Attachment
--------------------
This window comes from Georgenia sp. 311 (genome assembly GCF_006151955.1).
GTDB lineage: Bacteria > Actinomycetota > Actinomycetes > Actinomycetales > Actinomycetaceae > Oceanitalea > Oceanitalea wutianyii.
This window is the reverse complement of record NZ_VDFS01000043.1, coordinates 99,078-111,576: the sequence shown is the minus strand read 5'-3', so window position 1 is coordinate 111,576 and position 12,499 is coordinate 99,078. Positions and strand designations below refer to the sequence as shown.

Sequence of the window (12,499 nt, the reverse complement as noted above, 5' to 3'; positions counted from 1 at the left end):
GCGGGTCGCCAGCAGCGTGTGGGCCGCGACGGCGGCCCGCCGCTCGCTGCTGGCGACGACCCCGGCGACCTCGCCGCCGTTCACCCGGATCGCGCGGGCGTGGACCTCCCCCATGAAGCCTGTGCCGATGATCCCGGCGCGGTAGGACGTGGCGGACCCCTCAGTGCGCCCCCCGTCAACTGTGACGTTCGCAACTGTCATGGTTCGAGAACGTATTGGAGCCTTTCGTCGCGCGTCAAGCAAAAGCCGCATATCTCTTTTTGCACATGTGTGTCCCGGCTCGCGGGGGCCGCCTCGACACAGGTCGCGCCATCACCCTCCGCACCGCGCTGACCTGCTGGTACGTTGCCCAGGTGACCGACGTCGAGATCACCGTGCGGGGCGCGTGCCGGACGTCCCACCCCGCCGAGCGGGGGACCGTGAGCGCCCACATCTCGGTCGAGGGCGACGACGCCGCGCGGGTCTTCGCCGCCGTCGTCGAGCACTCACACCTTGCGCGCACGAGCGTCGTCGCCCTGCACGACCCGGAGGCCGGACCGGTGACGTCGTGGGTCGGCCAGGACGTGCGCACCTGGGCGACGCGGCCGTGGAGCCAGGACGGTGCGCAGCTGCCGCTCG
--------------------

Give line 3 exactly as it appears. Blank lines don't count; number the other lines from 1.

This window is the reverse complement of record NZ_VDFS01000043.1, coordinates 99,078-111,576: the sequence shown is the minus strand read 5'-3', so window position 1 is coordinate 111,576 and position 12,499 is coordinate 99,078. Positions and strand designations below refer to the sequence as shown.